MILFORD Care Centre in Castletroy is one of four voluntary hospices that are now under the financial control of the State, following cabinet approval of a memo from Health Minister Stephen Donnelly earlier this week.
With widespread acceptance that continued reliance on fundraising cannot provide financial sustainability, the move has been welcomed as a measure that will put the hospices on a more certain financial footing.
Milford, along with the Galway Hospice, Marymount Care Centre in Cork and St Francis Hospice in Dublin all provide palliative care beds and services for those who are terminally ill.
Minister Donnelly received approval to re-designate the four hospices from Section 39 entities (where the State partially funds the body) to Section 38 organisations where the level of State intervention is higher.
The primary distinction is that Section 38 organisations are funded to provide a defined level of service on behalf of the HSE, and their employees are classified as public servants.
Under Section 39, agencies are funded to varying degrees for services, and employees are not classified as public servants.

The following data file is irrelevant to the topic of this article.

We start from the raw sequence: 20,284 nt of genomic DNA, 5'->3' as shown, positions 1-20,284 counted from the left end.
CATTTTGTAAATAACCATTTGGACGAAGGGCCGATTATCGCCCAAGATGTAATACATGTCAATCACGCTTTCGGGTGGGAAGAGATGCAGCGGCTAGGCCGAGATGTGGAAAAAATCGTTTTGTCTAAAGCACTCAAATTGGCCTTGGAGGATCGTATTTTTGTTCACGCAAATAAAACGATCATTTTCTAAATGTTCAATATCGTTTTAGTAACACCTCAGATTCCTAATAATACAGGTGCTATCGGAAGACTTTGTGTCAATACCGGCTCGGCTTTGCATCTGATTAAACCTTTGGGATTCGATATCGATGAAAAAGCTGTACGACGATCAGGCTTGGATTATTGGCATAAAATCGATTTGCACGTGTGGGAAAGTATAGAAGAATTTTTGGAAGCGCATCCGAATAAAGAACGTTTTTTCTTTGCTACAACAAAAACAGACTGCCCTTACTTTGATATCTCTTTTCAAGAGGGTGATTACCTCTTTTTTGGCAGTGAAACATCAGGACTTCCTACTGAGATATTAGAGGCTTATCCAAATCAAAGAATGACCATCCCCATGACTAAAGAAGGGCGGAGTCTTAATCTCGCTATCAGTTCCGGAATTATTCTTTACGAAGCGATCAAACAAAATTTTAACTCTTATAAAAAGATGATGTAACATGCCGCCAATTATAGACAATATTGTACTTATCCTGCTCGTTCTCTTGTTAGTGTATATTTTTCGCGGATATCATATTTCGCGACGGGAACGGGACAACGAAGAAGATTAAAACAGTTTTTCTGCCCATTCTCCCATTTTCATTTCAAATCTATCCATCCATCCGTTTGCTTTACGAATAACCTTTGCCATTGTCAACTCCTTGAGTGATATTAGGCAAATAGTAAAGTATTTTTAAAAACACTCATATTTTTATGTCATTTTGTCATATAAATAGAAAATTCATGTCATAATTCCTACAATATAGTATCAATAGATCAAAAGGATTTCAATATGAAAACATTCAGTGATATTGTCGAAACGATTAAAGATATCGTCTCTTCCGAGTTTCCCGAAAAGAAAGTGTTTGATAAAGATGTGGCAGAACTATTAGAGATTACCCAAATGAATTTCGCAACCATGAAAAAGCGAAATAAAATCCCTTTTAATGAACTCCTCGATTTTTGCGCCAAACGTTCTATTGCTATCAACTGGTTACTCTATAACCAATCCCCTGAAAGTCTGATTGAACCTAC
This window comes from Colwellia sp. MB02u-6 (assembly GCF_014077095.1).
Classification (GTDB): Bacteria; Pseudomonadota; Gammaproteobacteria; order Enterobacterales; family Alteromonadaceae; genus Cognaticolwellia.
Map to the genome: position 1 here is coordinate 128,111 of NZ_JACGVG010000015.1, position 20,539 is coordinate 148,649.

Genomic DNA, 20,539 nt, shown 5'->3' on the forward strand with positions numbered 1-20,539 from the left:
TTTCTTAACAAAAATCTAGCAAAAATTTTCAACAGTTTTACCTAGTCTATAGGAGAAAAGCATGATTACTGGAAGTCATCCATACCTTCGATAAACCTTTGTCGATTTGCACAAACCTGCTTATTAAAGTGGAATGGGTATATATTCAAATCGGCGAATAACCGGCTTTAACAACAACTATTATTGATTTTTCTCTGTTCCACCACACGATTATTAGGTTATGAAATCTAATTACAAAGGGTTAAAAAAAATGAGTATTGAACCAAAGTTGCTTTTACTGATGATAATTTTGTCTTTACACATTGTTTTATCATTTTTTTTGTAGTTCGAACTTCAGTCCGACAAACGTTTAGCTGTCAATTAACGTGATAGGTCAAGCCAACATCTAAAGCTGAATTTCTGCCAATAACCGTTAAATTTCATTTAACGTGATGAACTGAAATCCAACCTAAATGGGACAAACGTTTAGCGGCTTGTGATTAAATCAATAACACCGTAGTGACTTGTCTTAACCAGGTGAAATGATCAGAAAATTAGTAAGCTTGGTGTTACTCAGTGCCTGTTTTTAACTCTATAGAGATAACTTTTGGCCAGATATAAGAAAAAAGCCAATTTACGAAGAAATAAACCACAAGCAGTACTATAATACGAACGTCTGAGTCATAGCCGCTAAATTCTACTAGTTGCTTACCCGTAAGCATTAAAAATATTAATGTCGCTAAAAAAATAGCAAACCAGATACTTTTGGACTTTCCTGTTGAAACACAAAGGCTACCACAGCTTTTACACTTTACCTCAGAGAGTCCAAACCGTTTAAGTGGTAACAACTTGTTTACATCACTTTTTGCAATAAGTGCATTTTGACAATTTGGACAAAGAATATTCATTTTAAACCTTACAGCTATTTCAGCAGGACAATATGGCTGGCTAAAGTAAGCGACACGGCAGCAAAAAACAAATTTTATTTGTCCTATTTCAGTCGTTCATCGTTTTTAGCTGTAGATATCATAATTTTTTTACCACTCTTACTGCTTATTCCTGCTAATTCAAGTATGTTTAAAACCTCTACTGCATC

Becoming Section 38 agencies assures the hospice movement of full funding for all its continued provision of services, which are growing dramatically as people are living longer and the number of people needing palliative care is increasing.
Speaking in the Senate on Tuesday, Limerick Fine Gael Senator Maria Byrne welcomed the decision to change the status of the four hospices from section 39 to section 38 organisations.
“This is most welcome in Limerick, where Milford Care Centre is located. My family availed of the services in Milford Care Centre over the past number of years. Compassionate work is carried out there.
This is welcome news because it secures funding for the future of hospices in Ireland. I thank the Minister for listening to us. I spoke to him and the Tánaiste about this matter and I think it was the right thing to do,” Senator Byrne added.